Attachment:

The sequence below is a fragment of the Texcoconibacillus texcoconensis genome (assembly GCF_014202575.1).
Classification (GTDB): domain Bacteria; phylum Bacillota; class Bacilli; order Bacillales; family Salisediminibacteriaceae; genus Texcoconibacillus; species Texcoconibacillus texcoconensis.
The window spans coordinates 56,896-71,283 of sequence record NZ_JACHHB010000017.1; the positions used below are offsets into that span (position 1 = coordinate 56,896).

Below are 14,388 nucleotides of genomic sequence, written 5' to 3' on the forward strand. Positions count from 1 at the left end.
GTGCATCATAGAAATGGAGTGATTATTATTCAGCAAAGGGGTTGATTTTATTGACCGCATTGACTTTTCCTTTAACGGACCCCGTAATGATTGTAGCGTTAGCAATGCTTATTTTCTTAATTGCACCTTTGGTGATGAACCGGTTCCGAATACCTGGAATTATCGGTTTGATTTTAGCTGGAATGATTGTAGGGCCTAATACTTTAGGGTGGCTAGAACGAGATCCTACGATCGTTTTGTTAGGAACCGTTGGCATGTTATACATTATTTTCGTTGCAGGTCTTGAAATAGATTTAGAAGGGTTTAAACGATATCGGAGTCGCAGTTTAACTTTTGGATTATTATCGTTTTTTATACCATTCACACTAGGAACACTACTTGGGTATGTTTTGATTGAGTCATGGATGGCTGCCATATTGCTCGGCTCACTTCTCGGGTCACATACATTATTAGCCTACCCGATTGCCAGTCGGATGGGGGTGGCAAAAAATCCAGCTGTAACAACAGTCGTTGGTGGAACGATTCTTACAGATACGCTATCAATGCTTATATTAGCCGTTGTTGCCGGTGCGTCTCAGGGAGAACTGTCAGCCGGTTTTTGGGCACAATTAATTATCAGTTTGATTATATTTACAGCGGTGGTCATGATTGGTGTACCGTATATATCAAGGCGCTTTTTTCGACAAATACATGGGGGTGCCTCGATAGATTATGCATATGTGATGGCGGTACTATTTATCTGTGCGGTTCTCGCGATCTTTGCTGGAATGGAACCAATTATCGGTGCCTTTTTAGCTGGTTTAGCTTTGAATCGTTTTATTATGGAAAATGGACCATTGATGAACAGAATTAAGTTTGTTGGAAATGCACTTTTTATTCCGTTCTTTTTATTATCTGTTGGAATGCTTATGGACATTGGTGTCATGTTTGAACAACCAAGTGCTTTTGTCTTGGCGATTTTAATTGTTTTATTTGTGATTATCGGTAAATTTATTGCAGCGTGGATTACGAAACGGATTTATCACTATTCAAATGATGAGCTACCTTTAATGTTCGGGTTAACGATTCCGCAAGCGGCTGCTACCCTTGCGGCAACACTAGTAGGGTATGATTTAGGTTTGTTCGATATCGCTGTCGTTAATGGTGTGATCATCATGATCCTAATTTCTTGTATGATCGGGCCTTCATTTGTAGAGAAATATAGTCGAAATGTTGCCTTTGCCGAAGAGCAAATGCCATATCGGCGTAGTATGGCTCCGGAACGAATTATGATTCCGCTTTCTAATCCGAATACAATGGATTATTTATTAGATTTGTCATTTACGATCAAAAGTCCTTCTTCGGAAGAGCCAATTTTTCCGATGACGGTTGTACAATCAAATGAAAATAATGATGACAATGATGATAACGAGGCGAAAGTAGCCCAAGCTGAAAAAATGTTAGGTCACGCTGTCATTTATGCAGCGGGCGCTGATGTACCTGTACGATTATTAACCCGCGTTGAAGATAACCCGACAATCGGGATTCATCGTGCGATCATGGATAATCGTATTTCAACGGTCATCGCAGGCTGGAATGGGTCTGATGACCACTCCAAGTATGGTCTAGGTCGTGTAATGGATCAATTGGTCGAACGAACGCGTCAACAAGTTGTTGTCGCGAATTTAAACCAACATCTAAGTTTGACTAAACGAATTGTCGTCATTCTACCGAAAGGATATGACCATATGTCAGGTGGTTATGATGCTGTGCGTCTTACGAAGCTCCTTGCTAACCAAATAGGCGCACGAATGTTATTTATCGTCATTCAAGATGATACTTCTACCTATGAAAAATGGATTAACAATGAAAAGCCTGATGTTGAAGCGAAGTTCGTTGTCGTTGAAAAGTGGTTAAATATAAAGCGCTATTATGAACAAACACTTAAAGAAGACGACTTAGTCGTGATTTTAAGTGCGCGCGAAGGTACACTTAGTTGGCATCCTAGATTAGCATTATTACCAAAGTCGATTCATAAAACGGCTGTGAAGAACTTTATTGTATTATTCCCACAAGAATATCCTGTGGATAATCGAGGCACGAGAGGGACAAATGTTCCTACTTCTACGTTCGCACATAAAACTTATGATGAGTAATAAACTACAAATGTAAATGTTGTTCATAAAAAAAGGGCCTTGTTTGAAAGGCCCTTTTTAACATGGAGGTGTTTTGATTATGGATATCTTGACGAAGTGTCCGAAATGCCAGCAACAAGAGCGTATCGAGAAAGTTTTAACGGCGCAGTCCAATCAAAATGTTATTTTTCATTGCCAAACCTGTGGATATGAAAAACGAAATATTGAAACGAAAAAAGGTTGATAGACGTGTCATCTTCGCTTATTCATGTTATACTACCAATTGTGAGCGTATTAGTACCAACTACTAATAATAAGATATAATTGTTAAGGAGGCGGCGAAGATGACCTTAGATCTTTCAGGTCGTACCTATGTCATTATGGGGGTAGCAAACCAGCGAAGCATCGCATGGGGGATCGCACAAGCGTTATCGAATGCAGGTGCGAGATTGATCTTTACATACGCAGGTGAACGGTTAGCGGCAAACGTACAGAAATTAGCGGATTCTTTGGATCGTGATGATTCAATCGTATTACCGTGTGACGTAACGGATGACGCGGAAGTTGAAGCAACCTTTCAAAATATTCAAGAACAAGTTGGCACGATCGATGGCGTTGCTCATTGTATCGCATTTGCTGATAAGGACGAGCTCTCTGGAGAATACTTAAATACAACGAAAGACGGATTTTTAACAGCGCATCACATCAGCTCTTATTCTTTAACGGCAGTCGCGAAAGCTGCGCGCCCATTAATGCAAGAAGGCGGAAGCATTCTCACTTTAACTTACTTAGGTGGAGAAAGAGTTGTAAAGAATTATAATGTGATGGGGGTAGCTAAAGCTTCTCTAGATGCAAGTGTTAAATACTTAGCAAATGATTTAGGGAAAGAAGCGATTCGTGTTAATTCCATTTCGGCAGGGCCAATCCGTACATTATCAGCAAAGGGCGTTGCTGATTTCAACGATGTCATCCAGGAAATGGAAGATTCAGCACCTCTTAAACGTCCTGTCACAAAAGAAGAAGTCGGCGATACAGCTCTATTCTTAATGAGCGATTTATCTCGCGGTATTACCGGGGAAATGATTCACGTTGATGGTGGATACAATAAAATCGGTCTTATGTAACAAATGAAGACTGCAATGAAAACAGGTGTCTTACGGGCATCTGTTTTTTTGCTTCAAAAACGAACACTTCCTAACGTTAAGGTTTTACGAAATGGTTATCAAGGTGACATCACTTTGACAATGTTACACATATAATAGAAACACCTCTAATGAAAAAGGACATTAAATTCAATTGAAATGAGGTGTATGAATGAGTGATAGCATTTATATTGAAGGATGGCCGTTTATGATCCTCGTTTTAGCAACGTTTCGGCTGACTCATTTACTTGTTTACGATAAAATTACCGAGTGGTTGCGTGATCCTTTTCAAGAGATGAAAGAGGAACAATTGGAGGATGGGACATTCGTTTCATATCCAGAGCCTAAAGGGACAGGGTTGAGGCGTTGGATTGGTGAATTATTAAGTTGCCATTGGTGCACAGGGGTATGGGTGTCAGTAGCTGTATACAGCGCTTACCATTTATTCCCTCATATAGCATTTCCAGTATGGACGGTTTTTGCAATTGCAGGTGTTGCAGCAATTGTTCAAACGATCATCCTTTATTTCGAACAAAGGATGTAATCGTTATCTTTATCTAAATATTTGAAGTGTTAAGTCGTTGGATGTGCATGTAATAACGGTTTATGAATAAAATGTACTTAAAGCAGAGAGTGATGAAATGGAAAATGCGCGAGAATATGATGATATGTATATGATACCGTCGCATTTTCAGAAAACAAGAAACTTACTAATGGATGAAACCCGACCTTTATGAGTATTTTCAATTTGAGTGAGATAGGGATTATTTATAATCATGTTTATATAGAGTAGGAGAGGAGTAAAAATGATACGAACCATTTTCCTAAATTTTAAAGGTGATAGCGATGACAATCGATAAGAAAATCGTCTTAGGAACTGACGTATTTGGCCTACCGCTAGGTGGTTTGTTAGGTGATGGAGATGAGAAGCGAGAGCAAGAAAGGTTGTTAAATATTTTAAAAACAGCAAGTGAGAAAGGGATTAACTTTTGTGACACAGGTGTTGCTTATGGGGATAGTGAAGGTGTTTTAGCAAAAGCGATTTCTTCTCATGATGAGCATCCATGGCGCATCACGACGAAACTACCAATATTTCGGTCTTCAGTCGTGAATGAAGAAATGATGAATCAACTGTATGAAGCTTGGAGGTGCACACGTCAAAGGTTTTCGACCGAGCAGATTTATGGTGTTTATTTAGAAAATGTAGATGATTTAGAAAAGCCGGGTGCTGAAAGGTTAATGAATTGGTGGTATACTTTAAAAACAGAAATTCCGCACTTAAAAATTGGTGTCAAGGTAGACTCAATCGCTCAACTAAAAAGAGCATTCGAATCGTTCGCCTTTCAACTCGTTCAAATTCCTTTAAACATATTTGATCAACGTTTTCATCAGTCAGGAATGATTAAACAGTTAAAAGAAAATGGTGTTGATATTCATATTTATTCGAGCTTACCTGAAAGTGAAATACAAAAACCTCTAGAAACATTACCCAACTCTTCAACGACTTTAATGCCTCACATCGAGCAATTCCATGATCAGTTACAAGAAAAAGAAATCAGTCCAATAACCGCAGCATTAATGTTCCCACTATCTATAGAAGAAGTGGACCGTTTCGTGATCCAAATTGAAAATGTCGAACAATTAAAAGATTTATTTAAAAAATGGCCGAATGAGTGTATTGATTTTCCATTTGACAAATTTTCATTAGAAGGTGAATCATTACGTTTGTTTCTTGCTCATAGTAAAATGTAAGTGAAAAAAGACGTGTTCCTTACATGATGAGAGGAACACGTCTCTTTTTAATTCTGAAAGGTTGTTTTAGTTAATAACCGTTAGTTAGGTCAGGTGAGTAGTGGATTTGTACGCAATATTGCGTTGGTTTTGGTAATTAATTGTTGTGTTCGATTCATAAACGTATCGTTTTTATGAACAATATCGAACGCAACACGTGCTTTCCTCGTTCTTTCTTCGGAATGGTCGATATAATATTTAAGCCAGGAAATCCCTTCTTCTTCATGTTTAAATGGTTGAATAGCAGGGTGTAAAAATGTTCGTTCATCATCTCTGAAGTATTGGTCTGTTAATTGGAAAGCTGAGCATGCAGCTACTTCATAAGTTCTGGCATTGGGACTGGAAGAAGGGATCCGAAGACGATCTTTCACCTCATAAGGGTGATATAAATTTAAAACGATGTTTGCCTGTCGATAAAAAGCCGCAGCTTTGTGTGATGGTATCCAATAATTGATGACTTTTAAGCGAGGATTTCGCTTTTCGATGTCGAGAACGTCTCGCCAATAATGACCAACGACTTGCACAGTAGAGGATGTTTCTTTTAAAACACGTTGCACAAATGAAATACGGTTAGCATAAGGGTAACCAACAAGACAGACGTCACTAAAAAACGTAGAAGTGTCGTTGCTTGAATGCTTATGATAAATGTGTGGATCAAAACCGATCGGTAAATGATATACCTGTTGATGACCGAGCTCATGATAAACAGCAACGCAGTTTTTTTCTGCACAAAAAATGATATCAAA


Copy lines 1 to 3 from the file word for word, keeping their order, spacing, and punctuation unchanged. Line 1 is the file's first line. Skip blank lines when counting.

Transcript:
The sequence below is a fragment of the Texcoconibacillus texcoconensis genome (assembly GCF_014202575.1).
Classification (GTDB): domain Bacteria; phylum Bacillota; class Bacilli; order Bacillales; family Salisediminibacteriaceae; genus Texcoconibacillus; species Texcoconibacillus texcoconensis.
The window spans coordinates 56,896-71,283 of sequence record NZ_JACHHB010000017.1; the positions used below are offsets into that span (position 1 = coordinate 56,896).